As Minister of Finance from 2009 to 2012, while remaining Deputy Prime Minister, he used social media such as twitter to obtain the people’s view on the budget. Educated in the United States at the elite Amherst College, where he studied political science and economics, he is viewed as the top political leader of the Kikuyu people, Kenya’s largest tribe making up some 17% of the population.However, he also appeals to Kenyans from different ethnic backgrounds, able to mingle not only with the elite he was born into but also with the average Kenyan, cracking jokes using local street slang. Correspondents say that with permanent heavy bags beneath his eyes and well dressed in pin-stripe business suits, Kenyatta exudes an image of power and entitlement.


Country facts

-Full name: The Republic of Kenya
-Population: 42.7 million (UN, 2012)
-Capital: Nairobi
-Area: 582,646 sq km (224,961 sq miles)
-Major languages: Swahili, English
-Major religion: Christianity
-Life expectancy: 57 years (men), 59 years (women) (UN)
-Main exports: Tea, coffee, horticultural products, petroleum products
-GNI per capita: US $820 (World Bank, 2011)

Paul Biya, President of Cameroon

In power since 1982, Paul Biya is seen as one of Africa’s most entrenched leaders. Born on February 13, 1933, Biya was educated in Cameroon and France, where he studied law at the Sorbonne.

A native of Cameroon’s south, Biya rose rapidly as a bureaucrat under President Ahmadou Ahidjo in the 1960s, serving as Secretary-General of the Presidency from 1968 to 1975 and then as Prime Minister of Cameroon from 1975 to 1982. He succeeded Ahidjo as President upon the latter’s surprise resignation in 1982 and consolidated power in a 1983-1984 power struggle with his predecessor.

Biya introduced political reforms within the context of a single-party system in the 1980s. Under pressure, he accepted the introduction of multiparty politics in the early 1990s. He narrowly won the 1992 presidential election with 40% of the plural, single-ballot vote and was re-elected by large margins in 1997, 2004, and 2011. Opposition politicians and Western governments have alleged voting irregularities and fraud on each of these occasions.

Biya’s opponents rejected the result – which gave him a landslide 78% of the vote – and alleged widespread fraud. Civil society movements accused Biya of having locked down the electoral system to guarantee his return to power.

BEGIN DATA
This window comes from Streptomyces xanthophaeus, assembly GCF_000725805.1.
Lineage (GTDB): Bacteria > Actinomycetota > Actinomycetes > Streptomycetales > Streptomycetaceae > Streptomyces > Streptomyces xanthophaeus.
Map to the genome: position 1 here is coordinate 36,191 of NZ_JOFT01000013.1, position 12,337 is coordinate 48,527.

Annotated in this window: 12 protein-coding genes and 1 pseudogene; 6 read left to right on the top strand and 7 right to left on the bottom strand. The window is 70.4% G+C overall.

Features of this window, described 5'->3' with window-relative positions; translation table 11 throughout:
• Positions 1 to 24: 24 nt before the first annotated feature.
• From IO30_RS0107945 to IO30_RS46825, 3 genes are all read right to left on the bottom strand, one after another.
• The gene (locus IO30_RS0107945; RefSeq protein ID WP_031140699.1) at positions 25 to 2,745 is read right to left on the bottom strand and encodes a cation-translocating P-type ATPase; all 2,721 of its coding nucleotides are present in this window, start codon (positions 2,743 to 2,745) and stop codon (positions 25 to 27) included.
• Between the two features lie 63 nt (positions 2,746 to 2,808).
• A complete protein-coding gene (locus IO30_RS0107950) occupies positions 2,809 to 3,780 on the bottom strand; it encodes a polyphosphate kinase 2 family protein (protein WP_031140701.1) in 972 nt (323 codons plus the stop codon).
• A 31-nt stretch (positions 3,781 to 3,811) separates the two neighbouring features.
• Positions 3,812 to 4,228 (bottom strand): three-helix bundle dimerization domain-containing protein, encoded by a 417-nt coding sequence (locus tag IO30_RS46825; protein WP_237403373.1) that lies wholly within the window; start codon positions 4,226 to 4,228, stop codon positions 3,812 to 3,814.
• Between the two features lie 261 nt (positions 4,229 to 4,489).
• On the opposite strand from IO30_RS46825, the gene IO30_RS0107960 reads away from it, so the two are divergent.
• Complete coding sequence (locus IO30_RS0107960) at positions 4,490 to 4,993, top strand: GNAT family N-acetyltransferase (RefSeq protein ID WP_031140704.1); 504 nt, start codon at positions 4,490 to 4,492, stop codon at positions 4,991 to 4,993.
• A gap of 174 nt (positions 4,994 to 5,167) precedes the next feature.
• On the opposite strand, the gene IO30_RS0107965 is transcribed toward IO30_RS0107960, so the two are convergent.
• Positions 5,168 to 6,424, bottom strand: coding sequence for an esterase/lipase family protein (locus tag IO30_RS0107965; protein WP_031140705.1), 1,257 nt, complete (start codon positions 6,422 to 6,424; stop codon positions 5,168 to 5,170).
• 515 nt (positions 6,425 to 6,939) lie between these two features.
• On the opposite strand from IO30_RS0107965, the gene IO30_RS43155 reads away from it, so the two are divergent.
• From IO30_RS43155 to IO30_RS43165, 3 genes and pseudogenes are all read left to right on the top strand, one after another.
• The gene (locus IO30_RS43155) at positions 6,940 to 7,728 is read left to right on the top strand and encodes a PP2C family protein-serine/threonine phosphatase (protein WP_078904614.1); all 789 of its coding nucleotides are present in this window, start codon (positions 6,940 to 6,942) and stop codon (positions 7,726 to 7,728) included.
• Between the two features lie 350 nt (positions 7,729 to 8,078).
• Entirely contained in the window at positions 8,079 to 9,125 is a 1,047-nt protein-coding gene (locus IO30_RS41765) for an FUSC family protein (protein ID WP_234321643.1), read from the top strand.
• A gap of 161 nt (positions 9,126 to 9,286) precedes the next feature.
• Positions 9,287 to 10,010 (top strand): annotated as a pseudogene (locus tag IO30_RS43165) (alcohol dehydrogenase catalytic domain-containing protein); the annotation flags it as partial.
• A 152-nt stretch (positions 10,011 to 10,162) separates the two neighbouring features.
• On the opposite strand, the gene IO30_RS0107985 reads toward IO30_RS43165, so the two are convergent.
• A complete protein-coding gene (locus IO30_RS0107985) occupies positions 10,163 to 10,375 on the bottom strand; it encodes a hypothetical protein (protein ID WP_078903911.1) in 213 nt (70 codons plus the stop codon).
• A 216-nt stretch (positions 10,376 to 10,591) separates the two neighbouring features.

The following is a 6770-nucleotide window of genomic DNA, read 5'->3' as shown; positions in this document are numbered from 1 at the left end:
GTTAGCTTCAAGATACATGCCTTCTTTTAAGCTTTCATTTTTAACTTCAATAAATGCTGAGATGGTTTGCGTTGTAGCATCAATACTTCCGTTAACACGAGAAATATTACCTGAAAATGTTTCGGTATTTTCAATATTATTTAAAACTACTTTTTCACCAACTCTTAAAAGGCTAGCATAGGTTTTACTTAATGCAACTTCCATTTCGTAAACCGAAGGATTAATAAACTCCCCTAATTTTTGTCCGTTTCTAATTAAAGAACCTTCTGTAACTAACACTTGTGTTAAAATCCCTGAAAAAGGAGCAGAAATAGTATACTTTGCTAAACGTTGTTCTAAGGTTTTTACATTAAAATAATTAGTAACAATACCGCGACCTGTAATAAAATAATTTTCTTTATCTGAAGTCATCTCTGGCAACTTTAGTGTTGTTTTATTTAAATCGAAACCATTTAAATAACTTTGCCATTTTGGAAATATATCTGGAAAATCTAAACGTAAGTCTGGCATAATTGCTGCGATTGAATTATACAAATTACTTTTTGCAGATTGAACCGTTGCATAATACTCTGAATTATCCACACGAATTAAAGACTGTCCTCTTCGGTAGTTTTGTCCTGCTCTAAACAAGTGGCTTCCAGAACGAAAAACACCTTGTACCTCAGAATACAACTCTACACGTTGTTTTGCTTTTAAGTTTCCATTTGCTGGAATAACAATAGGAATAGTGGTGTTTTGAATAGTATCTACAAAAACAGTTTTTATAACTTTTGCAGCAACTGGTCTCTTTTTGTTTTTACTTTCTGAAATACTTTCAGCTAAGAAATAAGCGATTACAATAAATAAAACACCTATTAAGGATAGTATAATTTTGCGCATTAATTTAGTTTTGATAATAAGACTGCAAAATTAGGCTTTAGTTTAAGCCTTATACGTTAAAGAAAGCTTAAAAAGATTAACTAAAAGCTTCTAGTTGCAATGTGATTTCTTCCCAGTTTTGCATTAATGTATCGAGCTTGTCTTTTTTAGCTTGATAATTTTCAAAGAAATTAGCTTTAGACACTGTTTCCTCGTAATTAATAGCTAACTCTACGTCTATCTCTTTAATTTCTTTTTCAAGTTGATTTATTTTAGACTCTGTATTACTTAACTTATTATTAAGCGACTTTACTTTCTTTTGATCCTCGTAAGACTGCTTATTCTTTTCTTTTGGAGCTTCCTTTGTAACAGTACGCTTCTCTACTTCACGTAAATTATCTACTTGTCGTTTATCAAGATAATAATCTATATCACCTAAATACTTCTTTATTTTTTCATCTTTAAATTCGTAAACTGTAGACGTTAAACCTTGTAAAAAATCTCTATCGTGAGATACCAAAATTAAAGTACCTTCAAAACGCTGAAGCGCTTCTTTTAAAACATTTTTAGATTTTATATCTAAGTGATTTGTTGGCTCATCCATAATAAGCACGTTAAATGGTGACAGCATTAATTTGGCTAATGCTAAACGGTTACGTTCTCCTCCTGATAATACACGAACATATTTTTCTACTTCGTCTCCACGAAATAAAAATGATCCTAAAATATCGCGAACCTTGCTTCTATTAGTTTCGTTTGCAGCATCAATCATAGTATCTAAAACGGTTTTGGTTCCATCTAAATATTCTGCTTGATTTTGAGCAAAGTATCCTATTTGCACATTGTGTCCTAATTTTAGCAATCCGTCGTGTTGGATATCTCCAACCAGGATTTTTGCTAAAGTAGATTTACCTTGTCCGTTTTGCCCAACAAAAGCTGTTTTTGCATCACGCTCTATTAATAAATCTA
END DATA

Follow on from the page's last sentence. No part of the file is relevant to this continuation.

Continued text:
On Thursday, results of general elections held on September 30 confirmed Biya’s grip on power with His Cameroon People’s Democratic Movement (CPDM) party winning 148 of 180 seats in the National Assembly.

Biya has maintained Cameroon’s close relationship with France, which together with Britain governed Cameroon.

Before becoming president, Biya spent his entire political career in the service of President Ahmadou Ahidjo, becoming prime minister in 1975.

With Ahidjo’s resignation in 1982 he assumed the leadership and set about replacing his predecessor’s northern allies with fellow southerners.

In 1983 he accused Ahidjo of organising a coup against him, forcing the former president to flee the country.

In its last report on “Ill-Gotten Assets”, the Catholic Committee against Hunger and for Development (CCFD) estimates Biya’s wealth to approximate 100 million dollars. The Financial Transparency Coalition says the list of Biya’s foreign assets is huge: several castles in France and Germany and the Isis villa on the Cote d’Azur.

He and his wife Chantal Biya met Pope Francis during a private audience at the Vatican on October 18.

Country facts

-Full name: Republic of Cameroon
-Population: 20 million (UN, 2012)
-Capital: Yaounde
-Area: 475,442 sq km (183,568 sq miles)
-Major languages: French, English, languages of Bantu, Semi-Bantu and Sudanic groups
-Major religions: Christianity, Islam, indigenous beliefs
-Life expectancy: 51 years (men), 54 years (women) (UN)
-Main exports: Crude oil and petroleum products, timber, cocoa, aluminium, coffee, cotton
-GNI per capita: US $1,210 (World Bank, 2011)